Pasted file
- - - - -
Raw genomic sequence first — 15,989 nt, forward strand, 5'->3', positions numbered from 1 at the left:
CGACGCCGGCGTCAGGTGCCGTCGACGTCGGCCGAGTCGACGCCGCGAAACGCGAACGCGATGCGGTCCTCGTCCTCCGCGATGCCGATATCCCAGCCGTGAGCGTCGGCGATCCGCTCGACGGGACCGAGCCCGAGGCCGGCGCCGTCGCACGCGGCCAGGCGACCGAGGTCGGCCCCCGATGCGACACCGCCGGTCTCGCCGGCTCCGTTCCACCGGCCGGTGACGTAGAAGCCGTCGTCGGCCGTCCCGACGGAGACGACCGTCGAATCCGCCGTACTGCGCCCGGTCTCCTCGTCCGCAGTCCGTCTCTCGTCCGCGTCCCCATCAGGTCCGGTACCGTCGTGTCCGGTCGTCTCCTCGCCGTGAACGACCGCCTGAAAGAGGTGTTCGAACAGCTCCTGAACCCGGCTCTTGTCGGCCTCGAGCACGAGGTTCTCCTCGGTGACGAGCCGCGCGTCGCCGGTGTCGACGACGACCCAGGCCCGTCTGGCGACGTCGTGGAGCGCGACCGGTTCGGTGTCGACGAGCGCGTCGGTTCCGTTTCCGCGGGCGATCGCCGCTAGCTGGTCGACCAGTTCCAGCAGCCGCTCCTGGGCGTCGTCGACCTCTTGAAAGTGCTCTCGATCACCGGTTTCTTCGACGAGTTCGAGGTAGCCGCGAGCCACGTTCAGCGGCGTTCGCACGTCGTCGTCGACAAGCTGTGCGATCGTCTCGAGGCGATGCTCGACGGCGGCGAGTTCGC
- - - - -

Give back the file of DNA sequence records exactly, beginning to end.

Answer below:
Raw genomic sequence first — 15,989 nt, forward strand, 5'->3', positions numbered from 1 at the left:
CGACGCCGGCGTCAGGTGCCGTCGACGTCGGCCGAGTCGACGCCGCGAAACGCGAACGCGATGCGGTCCTCGTCCTCCGCGATGCCGATATCCCAGCCGTGAGCGTCGGCGATCCGCTCGACGGGACCGAGCCCGAGGCCGGCGCCGTCGCACGCGGCCAGGCGACCGAGGTCGGCCCCCGATGCGACACCGCCGGTCTCGCCGGCTCCGTTCCACCGGCCGGTGACGTAGAAGCCGTCGTCGGCCGTCCCGACGGAGACGACCGTCGAATCCGCCGTACTGCGCCCGGTCTCCTCGTCCGCAGTCCGTCTCTCGTCCGCGTCCCCATCAGGTCCGGTACCGTCGTGTCCGGTCGTCTCCTCGCCGTGAACGACCGCCTGAAAGAGGTGTTCGAACAGCTCCTGAACCCGGCTCTTGTCGGCCTCGAGCACGAGGTTCTCCTCGGTGACGAGCCGCGCGTCGCCGGTGTCGACGACGACCCAGGCCCGTCTGGCGACGTCGTGGAGCGCGACCGGTTCGGTGTCGACGAGCGCGTCGGTTCCGTTTCCGCGGGCGATCGCCGCTAGCTGGTCGACCAGTTCCAGCAGCCGCTCCTGGGCGTCGTCGACCTCTTGAAAGTGCTCTCGATCACCGGTTTCTTCGACGAGTTCGAGGTAGCCGCGAGCCACGTTCAGCGGCGTTCGCACGTCGTCGTCGACAAGCTGTGCGATCGTCTCGAGGCGATGCTCGACGGCGGCGAGTTCGC